S.V.: It’s been very hard. Many offices are allowing people to come in at a reduced capacity, with masks. Those who have gone back are really happy, assuming their health conditions and personal life situations allow for it. Being able to work from home is also a luxury as many essential workers didn’t have a choice and that brought on its own level of stress. And people who have the good fortune of being able to safely work from home don’t want to complain. They might say to themselves, I have a roof over my head, so why am I so miserable. And to that I say grief and gratitude can coexist. You can be really sad or mad even though you have so much to be thankful for.

WWD: Are some people positively affected by the new lifestyle/work situations created by the pandemic? Could they be more creative or productive?

S.V.: Yes. I envy these folks. I’m an extrovert and thrive on my connections with people. That’s not to say that I also don’t like my down time. But it’s the idea of having choice. We took it for granted. And so much of our socialization was about micro connections — your doorman, the barista, your neighbor, seeing familiar faces. We had the ability to choose not to be social before. I know that for a lot of people who hated all the events and mingling their work required, or had long commutes, or whose health, sleep and well-being were de-prioritized because of work, they welcomed the opportunity to have more control over sleep, work and diet. Some of my patients have finally built time for hobbies, or to make meals for themselves. They feel embarrassed to admit they’re thriving in the pandemic when others aren’t, or that they’re simply relieved of social anxiety. But after awhile, the loneliness and isolation could feel unrelenting. And loneliness has major implications for our health. There’s a detrimental affect on the mind and body that’s been compared to smoking 15 cigarettes a day, which accelerates mortality and health issues.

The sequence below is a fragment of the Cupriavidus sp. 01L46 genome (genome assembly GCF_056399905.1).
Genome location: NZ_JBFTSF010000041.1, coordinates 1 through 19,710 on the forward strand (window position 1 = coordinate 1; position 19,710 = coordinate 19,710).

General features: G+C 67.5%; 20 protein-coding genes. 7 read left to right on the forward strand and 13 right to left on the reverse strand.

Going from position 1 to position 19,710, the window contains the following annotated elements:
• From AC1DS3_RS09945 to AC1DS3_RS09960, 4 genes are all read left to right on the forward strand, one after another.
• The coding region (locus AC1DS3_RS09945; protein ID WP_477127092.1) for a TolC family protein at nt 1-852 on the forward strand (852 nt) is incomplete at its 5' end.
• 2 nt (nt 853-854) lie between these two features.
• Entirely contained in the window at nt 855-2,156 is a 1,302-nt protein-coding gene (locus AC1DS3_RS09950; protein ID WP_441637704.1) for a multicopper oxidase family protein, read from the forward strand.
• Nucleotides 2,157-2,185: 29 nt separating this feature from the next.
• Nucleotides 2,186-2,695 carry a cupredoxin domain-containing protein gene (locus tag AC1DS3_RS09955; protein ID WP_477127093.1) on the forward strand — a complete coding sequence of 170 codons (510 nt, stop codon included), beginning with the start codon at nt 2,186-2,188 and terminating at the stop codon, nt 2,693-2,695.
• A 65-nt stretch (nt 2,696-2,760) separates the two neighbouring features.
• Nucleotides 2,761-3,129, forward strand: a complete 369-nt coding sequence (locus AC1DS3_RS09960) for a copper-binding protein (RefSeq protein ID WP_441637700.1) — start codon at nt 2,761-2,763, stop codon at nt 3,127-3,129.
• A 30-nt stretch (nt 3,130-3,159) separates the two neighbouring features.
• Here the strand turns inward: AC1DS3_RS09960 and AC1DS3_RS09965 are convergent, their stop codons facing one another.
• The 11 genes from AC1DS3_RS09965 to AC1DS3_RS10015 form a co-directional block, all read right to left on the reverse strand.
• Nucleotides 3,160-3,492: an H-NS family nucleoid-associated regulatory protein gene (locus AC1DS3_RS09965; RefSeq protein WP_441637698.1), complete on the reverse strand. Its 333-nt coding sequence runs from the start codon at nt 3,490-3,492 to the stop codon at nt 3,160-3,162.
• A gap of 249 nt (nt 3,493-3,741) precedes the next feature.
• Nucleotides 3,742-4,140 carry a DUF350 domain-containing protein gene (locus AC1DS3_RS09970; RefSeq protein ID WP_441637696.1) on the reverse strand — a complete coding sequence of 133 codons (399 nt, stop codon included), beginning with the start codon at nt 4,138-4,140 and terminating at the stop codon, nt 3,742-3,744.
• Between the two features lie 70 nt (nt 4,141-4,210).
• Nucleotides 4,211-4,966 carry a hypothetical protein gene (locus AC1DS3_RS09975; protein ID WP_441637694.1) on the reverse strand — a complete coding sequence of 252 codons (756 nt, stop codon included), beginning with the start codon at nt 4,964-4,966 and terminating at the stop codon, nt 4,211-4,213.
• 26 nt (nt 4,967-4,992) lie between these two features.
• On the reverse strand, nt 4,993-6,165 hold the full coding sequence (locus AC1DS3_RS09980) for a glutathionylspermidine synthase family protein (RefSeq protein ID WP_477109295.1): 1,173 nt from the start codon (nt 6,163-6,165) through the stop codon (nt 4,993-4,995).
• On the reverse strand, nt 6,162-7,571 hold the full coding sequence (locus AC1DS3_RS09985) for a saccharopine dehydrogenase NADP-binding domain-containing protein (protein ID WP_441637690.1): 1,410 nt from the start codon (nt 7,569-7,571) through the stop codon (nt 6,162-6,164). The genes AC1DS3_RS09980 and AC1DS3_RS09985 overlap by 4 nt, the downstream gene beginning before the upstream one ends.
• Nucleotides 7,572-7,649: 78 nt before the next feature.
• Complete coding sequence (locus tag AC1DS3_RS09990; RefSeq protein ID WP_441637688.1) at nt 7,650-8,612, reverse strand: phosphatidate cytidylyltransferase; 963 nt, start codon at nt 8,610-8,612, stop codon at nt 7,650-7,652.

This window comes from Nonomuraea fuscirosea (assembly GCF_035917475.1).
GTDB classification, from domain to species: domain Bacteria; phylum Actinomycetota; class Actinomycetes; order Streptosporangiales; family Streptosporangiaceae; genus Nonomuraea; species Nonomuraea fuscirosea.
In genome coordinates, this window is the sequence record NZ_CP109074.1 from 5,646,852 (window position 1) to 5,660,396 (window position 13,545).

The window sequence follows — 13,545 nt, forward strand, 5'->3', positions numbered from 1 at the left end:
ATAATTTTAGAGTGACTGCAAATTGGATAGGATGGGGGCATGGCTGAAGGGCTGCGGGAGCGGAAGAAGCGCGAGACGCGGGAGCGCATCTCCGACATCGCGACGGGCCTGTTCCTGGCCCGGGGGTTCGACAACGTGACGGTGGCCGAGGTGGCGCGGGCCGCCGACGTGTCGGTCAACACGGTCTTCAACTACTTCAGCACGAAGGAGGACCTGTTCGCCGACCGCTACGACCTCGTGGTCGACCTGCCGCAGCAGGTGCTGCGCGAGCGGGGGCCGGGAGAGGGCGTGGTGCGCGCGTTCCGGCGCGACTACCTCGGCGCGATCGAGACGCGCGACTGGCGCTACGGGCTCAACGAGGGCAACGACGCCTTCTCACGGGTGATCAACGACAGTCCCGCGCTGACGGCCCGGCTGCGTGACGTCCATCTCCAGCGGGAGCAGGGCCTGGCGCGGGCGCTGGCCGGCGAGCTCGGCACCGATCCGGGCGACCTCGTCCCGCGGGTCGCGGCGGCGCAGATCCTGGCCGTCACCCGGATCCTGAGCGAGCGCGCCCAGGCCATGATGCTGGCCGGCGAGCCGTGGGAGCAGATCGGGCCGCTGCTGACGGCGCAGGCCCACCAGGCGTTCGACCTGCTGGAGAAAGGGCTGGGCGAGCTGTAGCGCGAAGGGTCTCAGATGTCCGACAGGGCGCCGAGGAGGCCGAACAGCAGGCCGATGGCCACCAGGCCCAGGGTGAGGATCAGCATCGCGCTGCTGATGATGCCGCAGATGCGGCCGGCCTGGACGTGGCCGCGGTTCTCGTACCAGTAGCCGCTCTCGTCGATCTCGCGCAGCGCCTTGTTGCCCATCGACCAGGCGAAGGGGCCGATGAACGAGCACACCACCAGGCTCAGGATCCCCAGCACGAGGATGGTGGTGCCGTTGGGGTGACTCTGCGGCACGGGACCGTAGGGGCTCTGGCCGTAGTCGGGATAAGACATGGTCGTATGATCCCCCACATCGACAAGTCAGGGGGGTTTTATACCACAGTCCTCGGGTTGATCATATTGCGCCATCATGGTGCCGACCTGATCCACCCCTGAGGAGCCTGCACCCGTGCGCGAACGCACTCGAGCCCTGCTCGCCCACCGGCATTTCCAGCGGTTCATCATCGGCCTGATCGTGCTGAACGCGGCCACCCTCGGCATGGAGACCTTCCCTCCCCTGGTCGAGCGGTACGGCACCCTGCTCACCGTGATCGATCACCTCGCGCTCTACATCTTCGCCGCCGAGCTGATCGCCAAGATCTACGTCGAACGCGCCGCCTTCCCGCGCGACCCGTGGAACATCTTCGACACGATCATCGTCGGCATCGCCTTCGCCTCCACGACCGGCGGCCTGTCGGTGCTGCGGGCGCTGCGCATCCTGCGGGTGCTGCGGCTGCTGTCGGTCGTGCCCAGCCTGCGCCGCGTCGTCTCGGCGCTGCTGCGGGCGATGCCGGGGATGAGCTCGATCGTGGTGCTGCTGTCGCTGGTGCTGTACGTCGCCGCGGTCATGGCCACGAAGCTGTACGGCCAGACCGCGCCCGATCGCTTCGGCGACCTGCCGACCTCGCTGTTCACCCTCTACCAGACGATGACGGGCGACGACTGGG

WWD: In your professional experience treating patients, specifically creatives, what issues are arising? Are they finding it harder to work?

S.V.: They can suffer from a lack of being able to congregate for inspiration, and lose the efficiency that comes with in-person meetings. Everybody is feeling a kind of blah — getting lunch or coffee together, those micro connections, socialization at work, people need the connection. Take that away and you are left with the more banal aspects of your job. Across industries people complain they miss seeing people in person. They all took this for granted. We are social creatures. One of the best parts of work, those “water cooler conversations,” is gone. What seems to take over — the drudgery. “Groundhog Day,” my patients call it. People have been in limbo, with financial uncertainty or an inability to make plans, or to know where to live. But many people were comforted when their bosses made decisions. For example, telling people to work from home. When some parameters were set, it gave people clarity. That’s very comforting in these uncertain times.

WWD: What feelings are being expressed?

S.V.: I’m seeing all of these symptoms — depression, suicidal behavior, feeling defeated, loneliness, isolation, lethargy. For some, loneliness and interpersonal conflicts were exacerbated. There’s been increased conflict with some people living in close quarters. A lot of couples have come to me about infidelity or reaching out to former flames. People in unhappy marriages are sometimes just as lonely as single people, if not more. I’ve seen a lot of women reach out for couples therapy. Loneliness can be exacerbated when you are spending more time with a partner with whom you don’t connect. Divorce rates have gone up. Child abuse and domestic violence as well. Our coping skills have been majorly taxed and tried. We know we are dealing with a marathon, not a sprint.

WWD: What’s some of the advice/counseling you offer to patients, who may feel depressed, unproductive or finding it difficult to work?

S.V.: Get help, often and early. Rates of depression and anxiety have gone up. According to an annual survey by the American Psychological Association, 70 percent of the population is experiencing high amounts of stress, which can lead to higher rates of depression and anxiety, insomnia, panic, increased alcohol and substance use. Get exercise daily, especially in the morning, like a morning walk before 10 a.m. I tell people you have to get outside. Being outdoors helped me maintain my sanity. See if you can volunteer or do things for other people — this gives us meaning. There are basic things that people should try to do daily. I call them the the four Ms of mental health — it’s movement; mastery, meaning something that keeps you creatively engaged; mindfulness, and meaningful engagement, or in other words, being focused in the present.

Lavelle Olexa and Carol Alt  Thomas Iannaccone